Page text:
Monday, October 31, 2022

My Furry Foster Family, Apple and Annie the Hamster Duo by Debbi Michiko Florence and Melanie Demmer


emergent reader, ages 7-9, upper primary, animals, Florence  Debbi Michiko, Demmer Melanie,                                                

Kaita Takano and her family foster animals that are waiting to find their forever family.  They have themselves adopted a small dog. In this story they take on two hamsters that are waiting for a family to adopt them. They keep them in the spare room so that they won’t be disturbed by the family’s pet dog. Kaita’s friend Hannah helps Kaita to make toys for the little animals. But the stage Kaita has made enables the hamsters to climb out of their box. Dad helps to find them and to make a lid to stop them escaping again. Kata and Hannah make posters to advertise the animals and a family turns up to adopt them.

We have an engaging story here and also some hints about caring for pets well.   

The story is 65 pages long but the book has eight pages of other text at the end.  There are just five short chapters. The text is formatted ragged right. The font is large but with a serif and difficult ‘a’s an ‘g’s.

The main story and some of the notes are illustrated though illustrations are kept to a minimum and reinforce meaning   rather than adding to the story. At the front of the book are some sketches of Kaita and her friends and family. These look as if they are Kaita’s work.      

At the end of the book there are activities for the reader, a useful glossary, some notes about the real Kaita and her experience of fostering animals and notes about the author and illustrator, the latter perhaps being aimed more at adults.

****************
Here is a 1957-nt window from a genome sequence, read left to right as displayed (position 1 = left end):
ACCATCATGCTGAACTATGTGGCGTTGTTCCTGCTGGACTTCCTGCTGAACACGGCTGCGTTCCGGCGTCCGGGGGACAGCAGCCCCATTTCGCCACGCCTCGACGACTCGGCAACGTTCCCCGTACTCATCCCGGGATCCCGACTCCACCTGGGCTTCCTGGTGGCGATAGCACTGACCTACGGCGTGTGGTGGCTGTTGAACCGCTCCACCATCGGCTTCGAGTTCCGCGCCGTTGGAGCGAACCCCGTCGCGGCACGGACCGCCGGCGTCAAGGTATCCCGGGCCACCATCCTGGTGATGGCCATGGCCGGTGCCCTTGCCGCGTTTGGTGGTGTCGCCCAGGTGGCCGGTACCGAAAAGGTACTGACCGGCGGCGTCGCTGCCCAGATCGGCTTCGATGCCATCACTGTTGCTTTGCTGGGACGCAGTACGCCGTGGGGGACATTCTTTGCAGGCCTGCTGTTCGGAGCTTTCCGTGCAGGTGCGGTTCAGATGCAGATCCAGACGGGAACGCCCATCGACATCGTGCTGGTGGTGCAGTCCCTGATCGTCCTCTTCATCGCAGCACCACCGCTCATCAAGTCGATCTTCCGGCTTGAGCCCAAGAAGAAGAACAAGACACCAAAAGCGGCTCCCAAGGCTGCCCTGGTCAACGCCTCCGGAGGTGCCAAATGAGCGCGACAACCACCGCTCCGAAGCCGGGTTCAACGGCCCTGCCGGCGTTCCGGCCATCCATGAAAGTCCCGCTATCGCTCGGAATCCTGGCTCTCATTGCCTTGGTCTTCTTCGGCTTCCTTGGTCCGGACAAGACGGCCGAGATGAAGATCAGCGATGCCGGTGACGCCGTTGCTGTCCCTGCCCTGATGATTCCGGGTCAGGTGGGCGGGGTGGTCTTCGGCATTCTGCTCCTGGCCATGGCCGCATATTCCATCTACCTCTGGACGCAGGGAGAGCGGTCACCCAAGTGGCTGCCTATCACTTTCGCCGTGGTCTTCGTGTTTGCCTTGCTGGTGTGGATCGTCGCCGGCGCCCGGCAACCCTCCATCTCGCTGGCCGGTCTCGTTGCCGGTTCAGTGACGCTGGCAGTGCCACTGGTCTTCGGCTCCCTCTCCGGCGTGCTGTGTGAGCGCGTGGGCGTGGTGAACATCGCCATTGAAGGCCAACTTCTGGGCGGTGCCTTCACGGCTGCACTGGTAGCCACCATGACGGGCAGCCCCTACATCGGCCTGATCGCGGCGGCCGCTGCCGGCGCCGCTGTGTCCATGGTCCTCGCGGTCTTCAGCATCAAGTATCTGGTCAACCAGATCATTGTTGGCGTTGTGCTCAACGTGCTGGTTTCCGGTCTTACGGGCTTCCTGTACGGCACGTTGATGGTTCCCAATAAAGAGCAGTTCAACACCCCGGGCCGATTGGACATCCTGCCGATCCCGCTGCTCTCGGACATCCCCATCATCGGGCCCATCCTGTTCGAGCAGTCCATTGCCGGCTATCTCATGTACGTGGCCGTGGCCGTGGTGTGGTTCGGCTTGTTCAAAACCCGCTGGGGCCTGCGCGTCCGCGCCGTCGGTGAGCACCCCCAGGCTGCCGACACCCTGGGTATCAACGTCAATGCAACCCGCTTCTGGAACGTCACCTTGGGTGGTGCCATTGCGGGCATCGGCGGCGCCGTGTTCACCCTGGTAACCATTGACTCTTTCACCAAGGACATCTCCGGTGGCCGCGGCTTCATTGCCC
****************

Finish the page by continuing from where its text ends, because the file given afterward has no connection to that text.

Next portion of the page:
There are other books in the My Furry Foster Family series.        

Thursday, October 6, 2022

A High Wind in Jamaica by Richard Hughes


2002 (first published 1929)

fluent reader, upper primary, Key Stage 2, ages 9-11, Hughes Richard, historical,  classic, pirates,

A group of children are sent from Jamaica to England after a hurricane strikes and ruins their home.  But on the way their ship is captured by pirates. The children befriend the pirates who later hand them over to a passing steam ship with an elaborate story that the pirates actually rescued the children. The children collude with the pirates about this.   

I’m not a great fan of trigger warnings but I will post a few here. There are some very dark sides to this story.

·       One child remains missing.

·       The parents are wrongly informed that the children have died – and seem indifferent about this.

·       A girl murders a man.

·       The pirates make mild sexual advances to the children but the children don’t realise that’s what they are.

However, there are many arguments that children should be exposed to the darker side of life. There is a little of the style of the Lemony Snicket books in this. Of course it is a much earlier text.

Robert Hughes really captures the point of view of the children. However, he seems to be writing to an adult rather than another child.

The language is quite advanced, even for the fluent reader.

This may be a text that could lead to an interesting set of discussions. It will give the discerning young reader plenty to think about.

The text is blocked in the paperback version of the novel and uses a serif font and has difficult ‘a’s and ‘g’s. It is 195 pages long.

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